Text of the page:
Guest blogger: Courtney Jimenez
I was baptized as an infant, effectively saving me from eternal damnation according to the Roman Catholic Church. In Catechism of the Catholic Church, parents are admonished to not “deny a child the priceless grace of becoming a child of God” and to baptize their children shortly after birth (1250). This opinion is extracted from the words found in 1 Peter 3:21, part of which says that baptism “now saves you,” NLT. Does infant baptism actually save people? Can a person go to Heaven if he or she has not been baptized before they die?
Actually, 1 Peter 3:21 describes baptism as “a response to God from a clean conscience,” (emphasis added). In Matthew 3 we see John baptizing people in the Jordan River after they confessed their sins. From these biblical examples and others, we see that baptism in and of itself is not what saves but the submission to Jesus and the acceptance of His gift of grace. Baptism is an outward symbol of an internal experience. It is exactly what is described in 1 Peter – a response to God.
Now that we’re clear on how a person is saved, what is the importance of baptism? As well as a testimony to others of your dedication to Christ, baptism as we know it is an adaptation of a Jewish cleansing ritual. John used the Jordan River as a Mikvah, a bath in which ritual purifications are performed that requires “living” water. Understanding its true meaning, John took this ritual cleansing of the body and reworked it to symbolize a cleansing of the heart and mind. The importance of submersion is to maintain the integrity of cleansing and purification in the Jewish culture while still addressing the heart issue.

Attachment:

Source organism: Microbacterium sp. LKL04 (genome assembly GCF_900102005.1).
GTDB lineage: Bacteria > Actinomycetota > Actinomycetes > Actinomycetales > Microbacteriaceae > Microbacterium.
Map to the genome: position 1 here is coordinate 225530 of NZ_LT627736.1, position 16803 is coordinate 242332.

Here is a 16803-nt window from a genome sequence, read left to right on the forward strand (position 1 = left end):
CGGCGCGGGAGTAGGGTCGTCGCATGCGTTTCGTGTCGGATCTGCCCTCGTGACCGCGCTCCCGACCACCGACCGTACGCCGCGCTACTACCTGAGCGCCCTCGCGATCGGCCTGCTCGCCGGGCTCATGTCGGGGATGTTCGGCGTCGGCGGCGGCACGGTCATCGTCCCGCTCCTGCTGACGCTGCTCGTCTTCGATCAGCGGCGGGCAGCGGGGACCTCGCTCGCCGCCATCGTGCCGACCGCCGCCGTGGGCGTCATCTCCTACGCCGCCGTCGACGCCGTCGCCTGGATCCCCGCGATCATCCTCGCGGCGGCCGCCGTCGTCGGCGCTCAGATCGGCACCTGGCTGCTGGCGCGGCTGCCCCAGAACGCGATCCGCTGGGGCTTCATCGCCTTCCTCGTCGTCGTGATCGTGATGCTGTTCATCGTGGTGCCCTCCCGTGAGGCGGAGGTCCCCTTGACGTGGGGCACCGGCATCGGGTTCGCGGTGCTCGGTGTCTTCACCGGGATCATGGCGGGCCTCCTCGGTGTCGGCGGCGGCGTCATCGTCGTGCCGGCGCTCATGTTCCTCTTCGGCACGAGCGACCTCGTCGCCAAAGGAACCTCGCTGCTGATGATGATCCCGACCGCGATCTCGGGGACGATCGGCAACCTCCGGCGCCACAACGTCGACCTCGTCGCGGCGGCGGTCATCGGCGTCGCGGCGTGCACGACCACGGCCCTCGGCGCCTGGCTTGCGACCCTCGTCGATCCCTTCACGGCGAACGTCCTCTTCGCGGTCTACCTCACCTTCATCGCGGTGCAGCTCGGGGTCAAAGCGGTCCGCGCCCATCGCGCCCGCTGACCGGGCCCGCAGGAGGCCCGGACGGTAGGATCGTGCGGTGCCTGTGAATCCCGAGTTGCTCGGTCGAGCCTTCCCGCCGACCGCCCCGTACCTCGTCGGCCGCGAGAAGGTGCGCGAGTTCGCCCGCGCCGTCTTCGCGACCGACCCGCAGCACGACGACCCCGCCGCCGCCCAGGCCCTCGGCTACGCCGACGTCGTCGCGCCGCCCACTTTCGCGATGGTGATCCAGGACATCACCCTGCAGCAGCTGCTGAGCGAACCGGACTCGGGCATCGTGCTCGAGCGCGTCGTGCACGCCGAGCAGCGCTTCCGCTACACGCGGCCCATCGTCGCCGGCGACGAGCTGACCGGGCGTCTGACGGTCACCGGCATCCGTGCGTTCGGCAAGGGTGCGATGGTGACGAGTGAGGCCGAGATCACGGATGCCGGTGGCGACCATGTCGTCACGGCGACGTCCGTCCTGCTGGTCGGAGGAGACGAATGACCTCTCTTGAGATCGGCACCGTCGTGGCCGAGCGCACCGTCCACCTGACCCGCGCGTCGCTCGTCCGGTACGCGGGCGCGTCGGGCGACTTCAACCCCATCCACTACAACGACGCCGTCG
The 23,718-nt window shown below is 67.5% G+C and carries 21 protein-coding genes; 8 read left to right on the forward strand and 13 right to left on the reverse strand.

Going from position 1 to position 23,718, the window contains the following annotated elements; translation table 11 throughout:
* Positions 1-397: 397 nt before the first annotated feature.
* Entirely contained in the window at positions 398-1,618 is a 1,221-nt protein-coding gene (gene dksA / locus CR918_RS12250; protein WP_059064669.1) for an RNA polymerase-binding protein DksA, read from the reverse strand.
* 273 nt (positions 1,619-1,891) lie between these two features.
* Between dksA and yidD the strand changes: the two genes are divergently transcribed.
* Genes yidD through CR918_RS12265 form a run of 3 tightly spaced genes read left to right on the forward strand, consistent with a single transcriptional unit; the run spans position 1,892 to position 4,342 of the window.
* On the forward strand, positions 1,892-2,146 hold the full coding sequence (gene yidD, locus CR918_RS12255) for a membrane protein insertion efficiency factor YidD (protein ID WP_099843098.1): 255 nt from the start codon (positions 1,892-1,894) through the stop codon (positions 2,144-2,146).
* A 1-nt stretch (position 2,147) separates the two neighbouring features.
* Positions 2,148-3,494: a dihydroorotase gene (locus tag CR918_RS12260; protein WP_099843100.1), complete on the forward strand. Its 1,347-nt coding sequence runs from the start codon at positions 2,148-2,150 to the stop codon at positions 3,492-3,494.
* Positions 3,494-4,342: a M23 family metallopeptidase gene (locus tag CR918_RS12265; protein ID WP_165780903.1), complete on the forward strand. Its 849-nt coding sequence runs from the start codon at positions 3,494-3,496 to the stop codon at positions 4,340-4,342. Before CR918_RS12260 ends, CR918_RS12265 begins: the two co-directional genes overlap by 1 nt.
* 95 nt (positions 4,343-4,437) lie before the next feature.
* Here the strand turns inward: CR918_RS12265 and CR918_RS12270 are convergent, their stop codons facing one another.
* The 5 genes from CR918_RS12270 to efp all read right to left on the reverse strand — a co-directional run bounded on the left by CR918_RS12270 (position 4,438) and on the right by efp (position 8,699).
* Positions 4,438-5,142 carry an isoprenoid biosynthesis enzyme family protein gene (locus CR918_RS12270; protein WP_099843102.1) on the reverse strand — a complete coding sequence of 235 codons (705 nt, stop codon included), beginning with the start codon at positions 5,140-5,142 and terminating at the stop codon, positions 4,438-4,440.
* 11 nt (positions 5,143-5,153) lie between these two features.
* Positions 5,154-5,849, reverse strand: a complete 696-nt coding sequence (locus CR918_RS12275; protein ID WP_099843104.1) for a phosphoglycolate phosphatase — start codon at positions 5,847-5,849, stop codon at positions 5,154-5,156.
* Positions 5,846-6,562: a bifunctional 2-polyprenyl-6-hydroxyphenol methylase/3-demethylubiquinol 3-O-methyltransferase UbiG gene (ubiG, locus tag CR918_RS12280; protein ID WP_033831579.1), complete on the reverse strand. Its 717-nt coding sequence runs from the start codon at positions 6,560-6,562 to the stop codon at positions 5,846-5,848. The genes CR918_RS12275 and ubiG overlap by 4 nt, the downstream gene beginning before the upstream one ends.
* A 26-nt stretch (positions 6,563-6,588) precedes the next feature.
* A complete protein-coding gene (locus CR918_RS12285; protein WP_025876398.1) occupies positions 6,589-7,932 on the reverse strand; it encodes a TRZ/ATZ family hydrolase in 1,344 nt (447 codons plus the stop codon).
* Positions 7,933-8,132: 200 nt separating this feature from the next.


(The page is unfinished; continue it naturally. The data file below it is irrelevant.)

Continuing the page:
According to Romans 6:4, baptism is also symbolic of Christ’s death and resurrection and how we, as Jesus did, might “walk in newness of life.” When a person is submerged in baptism, it is a representation of Jesus dying and being laid to rest in the grave, and that person being “buried with him … into death.” But the exciting part of baptism is the resurrection, the rising up out of the water just as Christ was raised from the grave so that “we also should walk in newness of life.”
Baptism is not what gets you into Heaven, but it is a powerful testimony of your commitment to Jesus and your willingness to follow Him wherever He goes.